I woke up yesterday with a smile. The sun was out, I was (perhaps unusually) not hungover and I knew that the day was a special day. It was, as you may know, Oxford Pride. I scuttled along to Cornmarket, ready to embrace and be a part of something that is very important to me; a celebration of the LGBTQ community and the opportunity to connect with other people who are united in being an L, a G, a B, a T or a Q.
Unfortunately, within minutes of arriving I soon felt distinctly unwelcome. I am being truthful when I say that it genuinely saddened me to soon see a multitude of signs saying “Unite against the bigots” and “Don’t let the Tories turn back the clock”. Soon, the leader of the parade began the chant “No ifs, no buts, no public spending cuts”. I am a proud Conservative, just as much as I am a proud gay man, and I found it extremely distasteful to see the event being politicised like this.
The headline for Oxford Pride was “Celebrating Lesbian, Gay, Bisexual, Trans and Queer Life in Oxfordshire”. This is an aim that I wholeheartedly support, and is why I was at Pride. The LGBTQ community is vast, encompassing different sexual orientation, different genders, different races and different backgrounds. That is what makes it such a special and (unless you’re a Conservative) a welcoming environment. The aim of Pride is not, to my knowledge, an excuse to launch a political attack upon Conservatives. Of course everyone is entitled to their political opinions, and rightly so, but if the LGBTQ community are running a political, anti-tory, event I cannot help but feel they should publicise it as such. I hardly think I need to point out that there are more LGBTQ Conservative MPs than there are Lib Dems and Labour combined, or that leading Tories have apologised for past legislation and are now working hard to work on LGBTQ issues. Tories are not, despite what the Oxford gay community would appear to want you believe, bigots who want to go back to the time of Section 28. It pleased me to see a Conservative Stall at the Pride event but this still does not excuse the behaviour of the Parade which is the ‘public face’ of Pride.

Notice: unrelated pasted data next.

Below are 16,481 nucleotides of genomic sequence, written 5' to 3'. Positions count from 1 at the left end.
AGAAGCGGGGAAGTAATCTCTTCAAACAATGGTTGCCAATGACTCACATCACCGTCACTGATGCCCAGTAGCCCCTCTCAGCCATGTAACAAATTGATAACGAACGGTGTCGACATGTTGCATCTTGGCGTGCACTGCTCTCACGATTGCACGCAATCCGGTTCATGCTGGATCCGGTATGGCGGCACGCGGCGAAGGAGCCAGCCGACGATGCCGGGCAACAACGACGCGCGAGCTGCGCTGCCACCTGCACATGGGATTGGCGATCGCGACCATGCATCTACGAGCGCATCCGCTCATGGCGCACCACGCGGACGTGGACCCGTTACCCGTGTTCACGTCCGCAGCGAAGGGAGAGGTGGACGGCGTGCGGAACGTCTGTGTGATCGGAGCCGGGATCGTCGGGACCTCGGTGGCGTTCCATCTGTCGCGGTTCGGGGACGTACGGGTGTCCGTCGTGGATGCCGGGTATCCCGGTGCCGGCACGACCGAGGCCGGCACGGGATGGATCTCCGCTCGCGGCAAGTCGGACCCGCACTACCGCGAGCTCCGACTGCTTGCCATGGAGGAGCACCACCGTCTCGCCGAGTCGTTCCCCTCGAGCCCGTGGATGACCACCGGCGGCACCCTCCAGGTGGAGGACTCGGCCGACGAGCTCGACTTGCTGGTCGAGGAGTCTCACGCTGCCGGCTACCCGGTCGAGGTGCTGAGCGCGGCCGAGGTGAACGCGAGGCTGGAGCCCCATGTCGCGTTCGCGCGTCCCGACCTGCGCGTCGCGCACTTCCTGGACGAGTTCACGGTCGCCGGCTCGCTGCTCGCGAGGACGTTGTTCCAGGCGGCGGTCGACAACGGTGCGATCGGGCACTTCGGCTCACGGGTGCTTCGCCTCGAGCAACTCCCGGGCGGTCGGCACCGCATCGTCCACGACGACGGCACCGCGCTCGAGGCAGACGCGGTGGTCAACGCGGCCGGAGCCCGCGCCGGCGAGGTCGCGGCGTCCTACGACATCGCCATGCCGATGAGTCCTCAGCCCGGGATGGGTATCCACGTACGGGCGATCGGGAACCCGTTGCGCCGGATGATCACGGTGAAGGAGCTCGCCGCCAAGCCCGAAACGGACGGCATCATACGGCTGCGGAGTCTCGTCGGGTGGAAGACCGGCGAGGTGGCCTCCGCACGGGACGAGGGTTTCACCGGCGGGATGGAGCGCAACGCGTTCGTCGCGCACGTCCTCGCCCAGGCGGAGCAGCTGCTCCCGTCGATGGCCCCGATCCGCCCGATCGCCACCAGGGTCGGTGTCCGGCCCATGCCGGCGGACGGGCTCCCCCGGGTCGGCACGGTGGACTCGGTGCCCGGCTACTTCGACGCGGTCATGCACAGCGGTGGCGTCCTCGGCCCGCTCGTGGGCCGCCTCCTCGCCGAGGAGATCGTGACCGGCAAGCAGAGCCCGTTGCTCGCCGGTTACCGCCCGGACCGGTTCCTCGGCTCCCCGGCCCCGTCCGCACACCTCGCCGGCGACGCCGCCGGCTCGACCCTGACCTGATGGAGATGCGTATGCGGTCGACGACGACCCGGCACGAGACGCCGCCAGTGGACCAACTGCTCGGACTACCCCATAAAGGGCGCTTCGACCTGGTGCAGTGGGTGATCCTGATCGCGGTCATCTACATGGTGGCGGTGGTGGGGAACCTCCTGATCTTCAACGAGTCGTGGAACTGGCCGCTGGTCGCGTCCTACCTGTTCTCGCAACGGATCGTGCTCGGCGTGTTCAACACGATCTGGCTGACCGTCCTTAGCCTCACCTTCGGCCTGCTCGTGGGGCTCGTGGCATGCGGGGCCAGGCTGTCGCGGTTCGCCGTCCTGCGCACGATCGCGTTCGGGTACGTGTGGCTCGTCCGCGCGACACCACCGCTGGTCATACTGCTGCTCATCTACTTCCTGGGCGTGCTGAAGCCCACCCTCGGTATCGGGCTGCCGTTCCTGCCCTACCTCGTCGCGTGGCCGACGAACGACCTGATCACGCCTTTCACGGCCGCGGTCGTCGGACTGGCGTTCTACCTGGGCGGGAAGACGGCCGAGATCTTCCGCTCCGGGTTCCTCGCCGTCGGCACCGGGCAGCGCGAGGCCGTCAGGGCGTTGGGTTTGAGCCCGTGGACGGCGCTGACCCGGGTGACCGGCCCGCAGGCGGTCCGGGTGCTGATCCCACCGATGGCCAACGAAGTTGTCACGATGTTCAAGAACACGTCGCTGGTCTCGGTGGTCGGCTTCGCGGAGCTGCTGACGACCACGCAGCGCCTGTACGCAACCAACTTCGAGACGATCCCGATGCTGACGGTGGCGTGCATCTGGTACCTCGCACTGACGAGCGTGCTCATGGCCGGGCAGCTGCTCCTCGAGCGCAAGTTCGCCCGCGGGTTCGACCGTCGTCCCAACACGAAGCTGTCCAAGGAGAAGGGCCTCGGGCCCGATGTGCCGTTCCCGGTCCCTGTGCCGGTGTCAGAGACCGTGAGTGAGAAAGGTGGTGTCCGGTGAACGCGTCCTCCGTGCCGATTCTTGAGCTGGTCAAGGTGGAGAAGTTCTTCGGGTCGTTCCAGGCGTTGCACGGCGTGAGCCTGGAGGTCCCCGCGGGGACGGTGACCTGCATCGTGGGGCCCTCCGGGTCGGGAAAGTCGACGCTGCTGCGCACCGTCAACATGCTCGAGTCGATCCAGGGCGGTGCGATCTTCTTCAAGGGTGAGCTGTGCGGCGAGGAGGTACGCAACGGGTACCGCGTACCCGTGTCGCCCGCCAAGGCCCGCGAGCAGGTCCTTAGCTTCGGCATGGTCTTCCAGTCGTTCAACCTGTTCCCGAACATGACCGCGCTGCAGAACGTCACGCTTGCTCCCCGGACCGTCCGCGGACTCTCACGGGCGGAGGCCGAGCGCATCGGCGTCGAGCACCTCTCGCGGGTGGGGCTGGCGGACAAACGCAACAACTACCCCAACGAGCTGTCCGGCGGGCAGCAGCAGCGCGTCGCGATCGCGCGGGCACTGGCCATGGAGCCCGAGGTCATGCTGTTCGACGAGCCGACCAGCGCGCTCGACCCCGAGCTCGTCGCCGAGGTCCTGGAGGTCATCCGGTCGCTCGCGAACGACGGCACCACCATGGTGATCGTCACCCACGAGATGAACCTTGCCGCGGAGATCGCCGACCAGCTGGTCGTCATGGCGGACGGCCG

The gay community should be working together to improve and work on LGBTQ issues, regardless of political background and regardless of the leading political party; equality is not a party-specific issue. If anyone is reading this and will be involved in Pride next year, please do hear my plaintive plea: please make it an a-political event, where we join to celebrate LGBTQ life and where everyone is welcome – even Tories.